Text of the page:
What do Burl Ives and pork chops have in common?

Burl Ives, American actor and folk singer

Burl Ives

There is nothing like a good ol’ one pot dish when Fall weather comes (and it’s September so it should reach us by the end of the month). I’m a big crock pot person myself, but I also love cast iron cookware.

You’ll want some too when you see how beautiful Staub cookware is and how wonderful your food tastes when it simmers inside these pots.

Check out this month’s giveaway. Go to contest/giveaways and click on to “on the table” and add your two cents.

Contest will end at midnight on Sept. 13.

In the meantime, enjoy this recipe sent in by my good friend Gerri. You’ll find the answer to Burl Ives and pork chops at the very end.

 

Here is one of my favorite recipes.... by Gerri McCorkle 
Choose some thick cut pork chops... 
I choose 5 because that is the total number in our family, 
unless of course we have an extra mouth to feed.  
One of our kids hungry friends... 
In a large frying pan, lightly brown the chops with EVOO...  
Then add 1 whole large onion sliced thinly.... 
allow the onion to break down with two cups of apple cider....
You can almost smell it. I'm drooling as I type! 
Slice up two apples skinned and add to pan....it creates this wonderful fall smelling aroma.... 
Allow to simmer, the chops will be juicy...you will know they are done when they are no longer pink!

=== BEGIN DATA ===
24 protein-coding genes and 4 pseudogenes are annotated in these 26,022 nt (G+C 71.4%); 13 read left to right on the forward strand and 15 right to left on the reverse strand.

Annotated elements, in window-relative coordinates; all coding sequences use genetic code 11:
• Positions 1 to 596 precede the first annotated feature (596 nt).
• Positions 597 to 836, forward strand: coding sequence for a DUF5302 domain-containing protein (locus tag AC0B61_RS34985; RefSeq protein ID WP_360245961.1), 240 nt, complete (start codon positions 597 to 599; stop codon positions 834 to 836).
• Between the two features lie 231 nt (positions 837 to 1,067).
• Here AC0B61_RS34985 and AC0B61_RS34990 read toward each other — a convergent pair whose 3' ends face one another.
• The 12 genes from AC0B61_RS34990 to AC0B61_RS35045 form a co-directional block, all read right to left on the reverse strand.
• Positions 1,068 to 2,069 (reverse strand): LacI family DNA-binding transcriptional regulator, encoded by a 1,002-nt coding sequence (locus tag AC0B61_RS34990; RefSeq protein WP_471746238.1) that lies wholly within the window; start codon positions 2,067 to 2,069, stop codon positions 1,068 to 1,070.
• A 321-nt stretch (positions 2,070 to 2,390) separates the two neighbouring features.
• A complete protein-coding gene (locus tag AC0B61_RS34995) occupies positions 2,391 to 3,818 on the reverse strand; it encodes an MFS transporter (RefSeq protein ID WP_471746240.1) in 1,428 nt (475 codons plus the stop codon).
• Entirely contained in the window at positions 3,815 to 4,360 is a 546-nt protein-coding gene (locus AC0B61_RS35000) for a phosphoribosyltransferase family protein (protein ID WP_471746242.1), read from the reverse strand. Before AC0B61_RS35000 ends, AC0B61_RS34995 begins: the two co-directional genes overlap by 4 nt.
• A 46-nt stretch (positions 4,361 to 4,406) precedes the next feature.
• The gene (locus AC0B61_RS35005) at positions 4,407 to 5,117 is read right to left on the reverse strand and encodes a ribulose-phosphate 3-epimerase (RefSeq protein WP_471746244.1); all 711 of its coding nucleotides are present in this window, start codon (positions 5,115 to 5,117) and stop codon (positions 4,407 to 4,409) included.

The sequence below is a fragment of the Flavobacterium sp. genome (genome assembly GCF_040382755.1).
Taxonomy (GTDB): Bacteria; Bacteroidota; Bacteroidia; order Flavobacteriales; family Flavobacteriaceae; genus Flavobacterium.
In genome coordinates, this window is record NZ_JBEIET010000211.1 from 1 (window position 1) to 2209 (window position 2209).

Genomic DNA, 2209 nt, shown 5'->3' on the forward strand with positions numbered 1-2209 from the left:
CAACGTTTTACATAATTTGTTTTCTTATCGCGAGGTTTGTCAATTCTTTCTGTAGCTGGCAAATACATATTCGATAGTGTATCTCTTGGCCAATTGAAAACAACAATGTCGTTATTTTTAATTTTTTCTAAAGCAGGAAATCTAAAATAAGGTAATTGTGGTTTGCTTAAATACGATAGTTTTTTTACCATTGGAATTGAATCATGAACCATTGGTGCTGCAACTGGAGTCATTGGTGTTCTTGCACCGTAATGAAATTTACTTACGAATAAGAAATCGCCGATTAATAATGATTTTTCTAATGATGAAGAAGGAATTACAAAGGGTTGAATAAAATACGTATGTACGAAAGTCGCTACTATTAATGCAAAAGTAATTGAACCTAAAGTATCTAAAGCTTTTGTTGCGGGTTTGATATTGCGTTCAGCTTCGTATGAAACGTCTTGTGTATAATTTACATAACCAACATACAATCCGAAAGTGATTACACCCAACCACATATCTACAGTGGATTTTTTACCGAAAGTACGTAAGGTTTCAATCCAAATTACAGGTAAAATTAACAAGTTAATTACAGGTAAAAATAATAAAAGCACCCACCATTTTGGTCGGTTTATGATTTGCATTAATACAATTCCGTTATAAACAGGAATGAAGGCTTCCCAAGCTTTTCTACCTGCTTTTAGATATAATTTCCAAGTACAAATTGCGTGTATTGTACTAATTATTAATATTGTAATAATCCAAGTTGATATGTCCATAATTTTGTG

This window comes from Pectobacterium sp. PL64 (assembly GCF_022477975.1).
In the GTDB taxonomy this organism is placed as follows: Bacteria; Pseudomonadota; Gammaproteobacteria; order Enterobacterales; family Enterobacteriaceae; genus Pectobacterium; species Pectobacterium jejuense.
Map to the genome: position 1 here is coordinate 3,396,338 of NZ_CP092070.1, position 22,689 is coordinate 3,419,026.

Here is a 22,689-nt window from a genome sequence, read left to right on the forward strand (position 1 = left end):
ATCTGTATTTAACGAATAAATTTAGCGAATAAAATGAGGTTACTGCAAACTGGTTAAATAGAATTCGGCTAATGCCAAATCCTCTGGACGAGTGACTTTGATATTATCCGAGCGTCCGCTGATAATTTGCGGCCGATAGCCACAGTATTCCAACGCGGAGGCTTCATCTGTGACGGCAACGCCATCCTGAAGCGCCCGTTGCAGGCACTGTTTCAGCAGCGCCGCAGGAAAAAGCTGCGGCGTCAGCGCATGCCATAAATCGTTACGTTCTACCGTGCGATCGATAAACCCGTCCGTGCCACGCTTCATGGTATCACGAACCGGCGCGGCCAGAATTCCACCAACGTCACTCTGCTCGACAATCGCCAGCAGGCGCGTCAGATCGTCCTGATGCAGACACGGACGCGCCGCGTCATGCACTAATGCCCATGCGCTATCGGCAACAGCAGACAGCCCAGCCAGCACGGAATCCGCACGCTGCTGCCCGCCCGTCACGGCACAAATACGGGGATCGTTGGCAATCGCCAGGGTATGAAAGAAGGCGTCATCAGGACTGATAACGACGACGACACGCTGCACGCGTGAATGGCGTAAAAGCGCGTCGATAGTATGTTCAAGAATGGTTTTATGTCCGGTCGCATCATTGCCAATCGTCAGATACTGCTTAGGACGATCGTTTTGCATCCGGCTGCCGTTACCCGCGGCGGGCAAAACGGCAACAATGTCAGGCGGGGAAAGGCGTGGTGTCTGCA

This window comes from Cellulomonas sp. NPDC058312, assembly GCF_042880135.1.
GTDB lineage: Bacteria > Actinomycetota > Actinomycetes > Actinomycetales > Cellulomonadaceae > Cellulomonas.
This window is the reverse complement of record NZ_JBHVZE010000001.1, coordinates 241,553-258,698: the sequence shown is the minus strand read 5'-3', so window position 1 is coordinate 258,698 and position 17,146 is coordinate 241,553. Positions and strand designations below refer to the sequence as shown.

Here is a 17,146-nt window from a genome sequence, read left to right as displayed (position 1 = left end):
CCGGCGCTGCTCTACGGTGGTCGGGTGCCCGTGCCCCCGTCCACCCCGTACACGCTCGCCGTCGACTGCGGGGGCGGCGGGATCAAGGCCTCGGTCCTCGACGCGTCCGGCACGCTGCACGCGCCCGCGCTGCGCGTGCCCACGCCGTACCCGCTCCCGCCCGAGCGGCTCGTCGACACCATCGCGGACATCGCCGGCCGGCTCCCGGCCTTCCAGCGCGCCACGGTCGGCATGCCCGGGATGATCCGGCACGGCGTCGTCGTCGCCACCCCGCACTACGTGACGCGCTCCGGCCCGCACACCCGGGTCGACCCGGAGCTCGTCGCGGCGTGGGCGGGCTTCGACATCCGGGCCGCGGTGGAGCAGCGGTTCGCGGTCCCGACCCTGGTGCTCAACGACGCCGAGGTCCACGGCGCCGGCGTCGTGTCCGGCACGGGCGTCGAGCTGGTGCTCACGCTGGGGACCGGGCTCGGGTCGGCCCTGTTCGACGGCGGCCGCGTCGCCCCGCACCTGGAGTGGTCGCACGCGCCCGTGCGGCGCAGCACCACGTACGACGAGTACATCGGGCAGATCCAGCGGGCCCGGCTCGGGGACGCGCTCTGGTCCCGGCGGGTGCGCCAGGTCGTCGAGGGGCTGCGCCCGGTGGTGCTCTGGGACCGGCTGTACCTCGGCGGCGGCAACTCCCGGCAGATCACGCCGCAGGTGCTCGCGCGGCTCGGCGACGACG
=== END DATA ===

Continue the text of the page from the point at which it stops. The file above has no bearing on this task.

In another pot boil your potatoes, so that you can add this concoction to homemade mashed potatoes 
and fresh string beans. 
My Dad attended the Culinary Art Institute in New York and worked at the Beverly Hills Hotel, 
this is one of his favorites...It may not be exactly the way he makes it, but a close second! 
oh and I think he got this from my Gramma who was Burl Ives' cook!
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One Response to “What do Burl Ives and pork chops have in common?”

  1. susan Says:

    My favorite time of year, and the best cooking time too. My favorite fall recipe is a beef stew. You can use thick cut round steak or any type of roast cut into mouth-sized chunks. In a little olive oil (or butter) brown the meat until it’s really dark on all sides. Take it out of the pan and add your vegetables, carrots, onions, celery, potatoes, and any fresh vegetables you have, zucchini, spinach, beans, beets, etc. Saute these veggies in the juice left from the meat. Add a little more olive oil if needed. Do this for about 2 minutes, or until the veggies start to get a little browned. Add about 2 cups of water and return the meat to the pot. Cover and simmer until the meat and veggies are tender. This can take all day or speed it up by increasing your heat, just make sure not to use up all the water. Add a little cornstarch to thicken the juice and you have instant gravy. Smells great all day long and tastes even better.

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